State v. Leonard A. Sarnowski, 2005 WI App 48
For Sarnowski: Michael K. Gould, SPD, Milwaukee Appellate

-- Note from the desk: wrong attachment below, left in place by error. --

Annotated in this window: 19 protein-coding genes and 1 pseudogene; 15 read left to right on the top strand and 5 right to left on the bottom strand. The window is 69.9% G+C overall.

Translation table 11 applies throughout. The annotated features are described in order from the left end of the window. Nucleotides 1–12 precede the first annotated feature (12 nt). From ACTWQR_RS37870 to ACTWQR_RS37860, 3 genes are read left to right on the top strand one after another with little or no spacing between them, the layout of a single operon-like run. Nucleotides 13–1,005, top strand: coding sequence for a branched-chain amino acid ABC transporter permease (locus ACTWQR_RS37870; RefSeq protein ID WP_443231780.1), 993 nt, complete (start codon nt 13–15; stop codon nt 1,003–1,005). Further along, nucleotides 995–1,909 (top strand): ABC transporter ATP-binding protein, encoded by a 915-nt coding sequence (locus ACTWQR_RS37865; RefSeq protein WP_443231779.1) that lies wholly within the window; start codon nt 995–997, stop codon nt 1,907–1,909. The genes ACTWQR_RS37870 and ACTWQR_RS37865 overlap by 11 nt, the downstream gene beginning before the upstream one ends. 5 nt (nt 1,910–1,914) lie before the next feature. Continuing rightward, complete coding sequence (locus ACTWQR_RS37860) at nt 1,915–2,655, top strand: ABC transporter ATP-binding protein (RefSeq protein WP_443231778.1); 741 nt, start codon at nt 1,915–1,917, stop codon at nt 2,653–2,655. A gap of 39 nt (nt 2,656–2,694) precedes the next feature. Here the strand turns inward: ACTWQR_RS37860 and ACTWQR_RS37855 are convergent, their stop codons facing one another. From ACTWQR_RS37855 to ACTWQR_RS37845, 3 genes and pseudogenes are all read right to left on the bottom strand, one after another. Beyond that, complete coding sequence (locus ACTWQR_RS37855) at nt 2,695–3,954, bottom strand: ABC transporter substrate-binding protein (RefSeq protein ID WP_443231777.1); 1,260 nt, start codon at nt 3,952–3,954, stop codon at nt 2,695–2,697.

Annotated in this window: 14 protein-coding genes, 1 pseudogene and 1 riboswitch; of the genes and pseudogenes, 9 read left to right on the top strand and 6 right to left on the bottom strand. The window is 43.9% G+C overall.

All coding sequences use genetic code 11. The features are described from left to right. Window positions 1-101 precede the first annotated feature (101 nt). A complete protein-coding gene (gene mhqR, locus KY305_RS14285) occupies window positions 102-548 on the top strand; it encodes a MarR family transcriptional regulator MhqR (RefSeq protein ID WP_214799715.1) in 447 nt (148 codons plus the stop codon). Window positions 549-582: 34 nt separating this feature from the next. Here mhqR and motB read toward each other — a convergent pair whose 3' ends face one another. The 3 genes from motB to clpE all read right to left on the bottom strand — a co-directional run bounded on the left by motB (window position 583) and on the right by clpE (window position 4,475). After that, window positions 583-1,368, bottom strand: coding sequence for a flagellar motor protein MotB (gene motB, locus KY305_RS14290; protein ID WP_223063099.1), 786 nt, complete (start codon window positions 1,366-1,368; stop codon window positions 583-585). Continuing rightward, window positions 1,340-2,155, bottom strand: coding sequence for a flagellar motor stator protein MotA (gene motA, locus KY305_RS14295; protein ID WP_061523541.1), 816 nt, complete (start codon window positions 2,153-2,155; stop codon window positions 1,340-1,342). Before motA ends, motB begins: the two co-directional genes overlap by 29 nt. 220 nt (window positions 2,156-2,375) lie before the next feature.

¶13. Trial courts may take judicial notice in limited areas-“fact[s] generally known within the territorial jurisdiction of the trial court,” or “fact[s] capable of accurate and ready determination by resort to sources whose accuracy cannot reasonably be questioned.” Wis. Stat. Rule 902.01(2). Significantly, a court may not take judicial notice unless the parties have at some point “an opportunity to be heard.” Rule 902.01(5).1 Further, a judge may not take “judicial notice” of things that he or she knows unless that knowledge also falls within the rule. State v. Peterson, 222 Wis. 2d 449, 457-458, 588 N.W.2d 84, 87-88 (Ct. App. 1998) (“A trial court sitting as fact-finder may derive inferences from the testimony and take judicial notice of a fact that is not subject to reasonable dispute, but it may not establish as an adjudicative fact that which is known to the judge as an individual.”) (footnotes omitted).